However, from the reports, it sounds like a number of African and Asian cardinals consciously decided to glum on to Bergoglio’s ”respect vote” early, rather than fielding a token Third World candidacy. Those who voted for Bergoglio as a placeholder may have been played for dupes, with their votes used to inflate an actual candidacy aided by an organized Afro-Asian vote dump (the respect people then stayed with Bergoglio becasue obviously they thought him worth a vote in the first place).

That may not be exactly what happened, and Bergoglio’s most vocal promoters were likely Latin Americans. Still, if a planned Afro-Asian vote dump was even PART of what happened, it explains why the media missed the boat in their pre-conclave reporting. The “Vaticanisti” mostly have their sources among the Italian cardinals – the exception being John Allen who seems to get a lot of info from the Americans. At the time, I wondered openly about whether the “Vaticanisti” were missing an African candidate because of their lack of sources among the Third World cardinals. Turns out I was half right. There was no African candidate, but the Africans and Asians seem to have planned a Bergoglio strategy in their own informal prattiche meetings (after supposedly being left out in the cold in 2005).

The Vaticanisti are very good at what they do, but they can only tell the story from the Euro-American perspective. If the Africans, or even the Latin Americans, are up to something – you won’t hear about in in the Italian papers. You sure as heck didn’t hear it this time.

What the “Francis Conclave” adds to the data for the next one

At the outset, let me say that I wish Pope Francis a long and healthy reign. I like the guy and want him to succeed.

However, as guy who is obsessed with the conclave process itself, I have new data to play with. That’s like giving a kid a new set of Legos. To be honest, I’m not so much an aspiring Vaticanis tas I am an election enthusiast (see pre-conclave entries to this blog and my others). I like conclaves specifically because they are most tradition-bound and unpredictable elections on Earth. I started looking at this one the minute the 2005 conclave ended, and I’m very grateful that Benedict’s resignation takes the morbidity out of this fascination. So, now that it’s over, what can we learn from Conclave 2013?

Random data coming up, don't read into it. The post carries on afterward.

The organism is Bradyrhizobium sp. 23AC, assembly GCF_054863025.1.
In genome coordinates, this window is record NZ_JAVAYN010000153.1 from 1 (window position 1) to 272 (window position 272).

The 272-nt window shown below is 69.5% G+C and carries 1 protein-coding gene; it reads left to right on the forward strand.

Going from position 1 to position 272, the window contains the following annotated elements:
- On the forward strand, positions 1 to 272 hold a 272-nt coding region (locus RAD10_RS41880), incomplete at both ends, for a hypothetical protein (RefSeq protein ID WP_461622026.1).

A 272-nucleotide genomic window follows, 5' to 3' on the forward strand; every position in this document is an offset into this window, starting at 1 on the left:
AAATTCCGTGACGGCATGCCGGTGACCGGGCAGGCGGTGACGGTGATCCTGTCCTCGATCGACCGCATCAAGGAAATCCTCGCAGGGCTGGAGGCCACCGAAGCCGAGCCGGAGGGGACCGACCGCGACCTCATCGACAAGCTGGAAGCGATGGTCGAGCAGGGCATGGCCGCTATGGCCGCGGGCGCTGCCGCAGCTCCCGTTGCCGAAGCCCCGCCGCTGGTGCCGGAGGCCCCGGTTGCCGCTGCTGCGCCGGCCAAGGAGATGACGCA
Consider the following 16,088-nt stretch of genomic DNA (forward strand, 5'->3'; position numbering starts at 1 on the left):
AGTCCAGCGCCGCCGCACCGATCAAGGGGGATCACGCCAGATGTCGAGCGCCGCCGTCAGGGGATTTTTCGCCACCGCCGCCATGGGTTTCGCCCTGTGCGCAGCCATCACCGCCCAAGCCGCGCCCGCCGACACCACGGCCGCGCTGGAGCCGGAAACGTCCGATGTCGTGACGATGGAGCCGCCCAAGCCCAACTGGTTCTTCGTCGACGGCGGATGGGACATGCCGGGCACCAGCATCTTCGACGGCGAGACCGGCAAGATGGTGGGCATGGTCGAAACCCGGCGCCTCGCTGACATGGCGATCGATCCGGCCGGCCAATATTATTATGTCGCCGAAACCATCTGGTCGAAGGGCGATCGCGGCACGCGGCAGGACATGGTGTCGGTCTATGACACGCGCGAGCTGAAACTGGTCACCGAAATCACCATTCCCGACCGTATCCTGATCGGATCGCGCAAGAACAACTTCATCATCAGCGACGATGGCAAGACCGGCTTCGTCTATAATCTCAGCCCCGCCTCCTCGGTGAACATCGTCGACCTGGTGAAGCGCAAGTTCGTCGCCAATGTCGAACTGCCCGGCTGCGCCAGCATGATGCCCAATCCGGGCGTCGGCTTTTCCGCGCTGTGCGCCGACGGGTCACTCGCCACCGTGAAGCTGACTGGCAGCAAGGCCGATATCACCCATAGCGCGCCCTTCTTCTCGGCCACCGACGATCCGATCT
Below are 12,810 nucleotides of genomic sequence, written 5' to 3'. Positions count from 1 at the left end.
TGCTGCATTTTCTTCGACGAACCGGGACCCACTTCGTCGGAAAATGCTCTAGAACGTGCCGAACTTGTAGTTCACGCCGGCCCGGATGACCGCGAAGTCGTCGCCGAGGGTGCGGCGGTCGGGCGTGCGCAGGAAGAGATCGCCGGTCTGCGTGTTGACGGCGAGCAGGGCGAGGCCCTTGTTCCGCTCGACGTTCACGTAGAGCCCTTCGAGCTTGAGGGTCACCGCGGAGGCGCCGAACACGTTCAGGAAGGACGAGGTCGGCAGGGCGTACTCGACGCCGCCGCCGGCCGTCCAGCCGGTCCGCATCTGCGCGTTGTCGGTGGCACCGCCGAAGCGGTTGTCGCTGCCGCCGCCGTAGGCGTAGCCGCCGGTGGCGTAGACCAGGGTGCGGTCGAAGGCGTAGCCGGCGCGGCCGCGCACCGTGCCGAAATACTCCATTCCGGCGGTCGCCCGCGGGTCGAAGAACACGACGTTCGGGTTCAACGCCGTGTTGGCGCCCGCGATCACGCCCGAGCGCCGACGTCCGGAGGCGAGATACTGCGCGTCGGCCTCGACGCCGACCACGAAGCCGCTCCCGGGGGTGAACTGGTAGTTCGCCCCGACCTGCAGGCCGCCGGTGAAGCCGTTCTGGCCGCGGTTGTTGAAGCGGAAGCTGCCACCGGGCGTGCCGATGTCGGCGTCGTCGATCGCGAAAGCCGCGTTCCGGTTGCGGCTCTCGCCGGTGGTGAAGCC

While the mechanics of the Bergoglio candidacy are not yet known, we obviously do know who Jorge Mario Bergoglio is. Specifically, in terms of pure data, we know that he’s 76, Argentine, and non-curial in origin.

The age point is interesting, as it blows the traditional curve by a MILE. I thought I was being generous by setting the age limit at 73, and Francis is three years over that mark. This actually goes to something I’ve been wondering for a while – whether increasing life expectancy would permanently shift us to older popes in order to manage length-of-reign. I built a bit of this into my model by setting the “sweet spot” at 68 instead of the traditional 65 and speculating that it might be more like 70. Turns out it was higher.

We have to wait for the next conclave to see if this is anything more than a fluke, but my hunch is that the age of the average new pope has ratcheted up – and by more than we expected. However, the maintenance of that trend (if it exists) will depend heavily on how the reign of Francis plays out. One thing I can guarantee you is that the Vaticanisti will be asking, “will it be another old pope?”

I lost on the age component of my model, but I won on the regional component. The idea was that the globalized, 21st century papacy has entered a process of regional rotation – with no region getting a pope twice in a given period of time. The same process occurs with the Secretary General of the United Nations. This made it highly likely that after a Polish pope and a German Pope, most of Europe was off the table. I left non-German West Europe on the table as a precaution, but I could have easily thrown the whole continent off the list – and probably should have.

Assuming that rotation continues, Latin America is now off the table, and we have three real options for Francis’ eventual successor: Africa, Asia, and North America. Oceania is also viable but not realistic due to the dearth of Cardinals there (only one at this conclave, two last time, max of three electors during JP2′s papacy).